Medical malpractice claims in laparoscopic gynecologic surgery: a Dutch overview of 20 years

Evelien M. Sandberg*, Esmee M. Bordewijk, Desiree Klemann, Sara R. C. Driessen, Andries R. H. Twijnstra, Frank Willem Jansen*

*Corresponding author for this work

Research output: Contribution to journalArticleAcademicpeer-review


The success of newly introduced surgical techniques is generally primarily assessed by surgical outcome measures. However, data on medical liability should concomitantly be used to evaluate provided care as they give a unique insight into substandard care from patient's point of view. The aim of this study was to analyze the number and type of medical claims after laparoscopic gynecologic procedures since the introduction of advanced laparoscopy two decades ago. Secondly, our objective was to identify trends and/or risk factors associated with these claims.

To identify the claims, we searched the databases of the two largest medical liability mutual insurance companies in The Netherlands (MediRisk and Centramed), covering together 96% of the Dutch hospitals. All claims related to laparoscopic gynecologic surgery and filed between 1993 and 2015 were included.

A total of 133 claims met our inclusion criteria, of which 54 were accepted claims (41%) and 79 rejected (59%). The number of claims remained relatively constant over time. The majority of claims were filed for visceral and/or vascular injuries (82%), specifically to the bowel (40%) and ureters (20%). More than one-third of the injuries were entry related (38%) and 77% of the claims were filed after non-advanced procedures. A delay in diagnosing injuries was the primary reason for financial compensation (33%). The median sum paid to patients was a,notsign12,000 (500-848,689). In 90 claims, an attorney was defending the patient (83% for the accepted claims; 57% for the rejected claims).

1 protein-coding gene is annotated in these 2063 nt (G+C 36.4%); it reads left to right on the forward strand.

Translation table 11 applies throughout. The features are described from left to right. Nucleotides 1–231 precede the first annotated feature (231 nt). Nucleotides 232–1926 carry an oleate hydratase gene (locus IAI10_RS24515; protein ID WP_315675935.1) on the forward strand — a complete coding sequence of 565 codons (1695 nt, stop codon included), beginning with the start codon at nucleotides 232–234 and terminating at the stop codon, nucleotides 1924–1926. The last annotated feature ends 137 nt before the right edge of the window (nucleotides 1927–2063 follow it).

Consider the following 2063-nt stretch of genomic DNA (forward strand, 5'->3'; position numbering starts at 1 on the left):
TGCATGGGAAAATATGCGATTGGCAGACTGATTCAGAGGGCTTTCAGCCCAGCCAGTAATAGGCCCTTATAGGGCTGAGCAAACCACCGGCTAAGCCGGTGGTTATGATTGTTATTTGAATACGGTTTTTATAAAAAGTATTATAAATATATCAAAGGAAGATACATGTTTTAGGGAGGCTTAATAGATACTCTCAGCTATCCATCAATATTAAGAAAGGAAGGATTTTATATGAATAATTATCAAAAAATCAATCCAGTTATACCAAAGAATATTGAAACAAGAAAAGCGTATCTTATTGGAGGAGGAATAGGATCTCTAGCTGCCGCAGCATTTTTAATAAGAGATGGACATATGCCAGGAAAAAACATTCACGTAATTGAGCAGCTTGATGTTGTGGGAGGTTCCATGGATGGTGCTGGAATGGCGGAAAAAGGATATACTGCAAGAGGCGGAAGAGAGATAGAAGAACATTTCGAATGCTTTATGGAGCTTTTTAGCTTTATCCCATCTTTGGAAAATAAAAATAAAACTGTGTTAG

The number of claims remained relatively constant during the study period. Most claims were provoked by bowel and ureter injuries. Delay in recognizing injuries was the most encountered reason for granting financial compensation. Entering the abdominal cavity during laparoscopy continues to be a potential dangerous step. As a result, gynecologists are recommended to thoroughly counsel patients undergoing any laparoscopic procedure, even regarding the risk of entry-related injuries.

Original languageEnglish
Pages (from-to)5418-5426
Number of pages9
JournalSurgical endoscopy and other interventional techniques
Issue number12
Publication statusPublished - Dec 2017


  • Medical claims
  • Laparoscopic gynecologic surgery
  • Delayed diagnosis
  • Laparoscopic entry-related injuries
  • Bowel and ureter complications

Cite this